The foliate paintings of Texas artist Mihee Nahm evoke late 18th century pursuits of the sublime. They are at once botanical and reverential renderings. Nahm immerses the viewer in beyond-the-frame expansive space, a nod to an early hero, Pollock. But the broader macro implications are toward infinity. The mass of Nahm’s surface is composed of exquisitely detailed in-your-face foliage, like walking unexpectedly into low-hanging tree limbs, one’s head suddenly enveloped by unkempt nature.
Thomas Motley in conversation with Elisa Lendvay and Sara Cardona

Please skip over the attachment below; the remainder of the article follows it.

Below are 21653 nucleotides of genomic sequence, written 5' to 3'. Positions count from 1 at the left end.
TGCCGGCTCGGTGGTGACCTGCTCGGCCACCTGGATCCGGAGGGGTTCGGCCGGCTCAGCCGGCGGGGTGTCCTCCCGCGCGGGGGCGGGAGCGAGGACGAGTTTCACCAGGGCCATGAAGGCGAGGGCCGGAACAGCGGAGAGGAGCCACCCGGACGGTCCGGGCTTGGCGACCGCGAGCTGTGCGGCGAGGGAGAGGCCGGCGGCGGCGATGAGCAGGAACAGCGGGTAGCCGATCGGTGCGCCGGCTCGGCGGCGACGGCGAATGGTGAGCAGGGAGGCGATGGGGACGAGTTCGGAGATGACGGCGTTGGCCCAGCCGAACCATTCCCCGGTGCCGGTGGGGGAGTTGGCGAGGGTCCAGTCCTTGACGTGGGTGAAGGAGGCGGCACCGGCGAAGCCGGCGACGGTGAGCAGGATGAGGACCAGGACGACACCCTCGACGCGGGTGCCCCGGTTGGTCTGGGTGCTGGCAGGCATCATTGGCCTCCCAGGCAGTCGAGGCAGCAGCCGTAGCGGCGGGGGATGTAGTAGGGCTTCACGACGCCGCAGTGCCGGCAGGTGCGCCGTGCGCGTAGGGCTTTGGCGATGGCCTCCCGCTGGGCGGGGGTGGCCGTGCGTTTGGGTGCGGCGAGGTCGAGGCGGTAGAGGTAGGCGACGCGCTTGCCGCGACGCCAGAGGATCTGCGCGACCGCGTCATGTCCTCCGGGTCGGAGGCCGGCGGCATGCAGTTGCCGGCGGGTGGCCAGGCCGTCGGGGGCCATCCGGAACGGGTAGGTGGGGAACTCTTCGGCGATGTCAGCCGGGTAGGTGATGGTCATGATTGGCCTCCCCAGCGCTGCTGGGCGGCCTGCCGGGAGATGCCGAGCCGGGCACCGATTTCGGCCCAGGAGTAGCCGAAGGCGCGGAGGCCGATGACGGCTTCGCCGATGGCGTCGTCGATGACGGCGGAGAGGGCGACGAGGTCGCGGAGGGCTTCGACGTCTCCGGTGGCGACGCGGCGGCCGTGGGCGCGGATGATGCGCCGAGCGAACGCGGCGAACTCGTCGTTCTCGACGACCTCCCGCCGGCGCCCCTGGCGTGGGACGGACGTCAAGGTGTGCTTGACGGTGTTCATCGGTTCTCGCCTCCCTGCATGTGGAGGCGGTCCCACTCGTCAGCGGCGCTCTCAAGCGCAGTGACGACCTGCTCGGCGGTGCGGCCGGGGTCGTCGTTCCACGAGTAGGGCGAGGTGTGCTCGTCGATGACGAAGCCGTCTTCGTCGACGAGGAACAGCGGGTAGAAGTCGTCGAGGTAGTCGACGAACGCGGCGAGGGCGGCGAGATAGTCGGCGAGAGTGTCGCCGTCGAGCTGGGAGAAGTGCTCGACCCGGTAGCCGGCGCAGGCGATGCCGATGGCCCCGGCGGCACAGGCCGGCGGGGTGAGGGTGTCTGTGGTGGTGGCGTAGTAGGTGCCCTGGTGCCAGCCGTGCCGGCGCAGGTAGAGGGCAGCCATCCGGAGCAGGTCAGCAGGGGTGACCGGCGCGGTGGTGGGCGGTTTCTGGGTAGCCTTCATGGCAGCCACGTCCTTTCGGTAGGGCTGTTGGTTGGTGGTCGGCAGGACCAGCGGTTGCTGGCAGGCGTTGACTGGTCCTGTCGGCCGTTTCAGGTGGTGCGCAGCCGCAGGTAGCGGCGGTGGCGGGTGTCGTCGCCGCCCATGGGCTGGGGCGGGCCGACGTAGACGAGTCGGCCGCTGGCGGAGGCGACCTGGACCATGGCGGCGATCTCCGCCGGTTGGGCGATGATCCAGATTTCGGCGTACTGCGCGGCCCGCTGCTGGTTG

The unique design and location of the Beatrice M. Haggerty Gallery at The University of Dallas proved a most fitting space for the exuberant content of Sara Cardona and Elisa Lendvay’s exhibit, titled Meridian. Picture a giant treehouse, spanning the edge of a steep ravine, extended over a leafy canopy of thick post oak trees. From the gallery’s atrium entry, visitors enjoy a dramatic bird’s-eye view of a sylvan campus below. Under gallery director John Watson’s sculptor’s eye, Cardona’s and Lendvay’s lively celebration of nature, a Gaia shout-out, projected joyous meridian energy-lines from gallery to surrounding woods. Meridian expressed the artists’ shared interests in earth’s natural shapes and cycles, regeneration of discarded or out-of-fashion cultural designs and hardware, and celebration of movement, of dance.Continue reading “Meridian at Haggerty Gallery: Sara Cardona and Elisa Lendvay”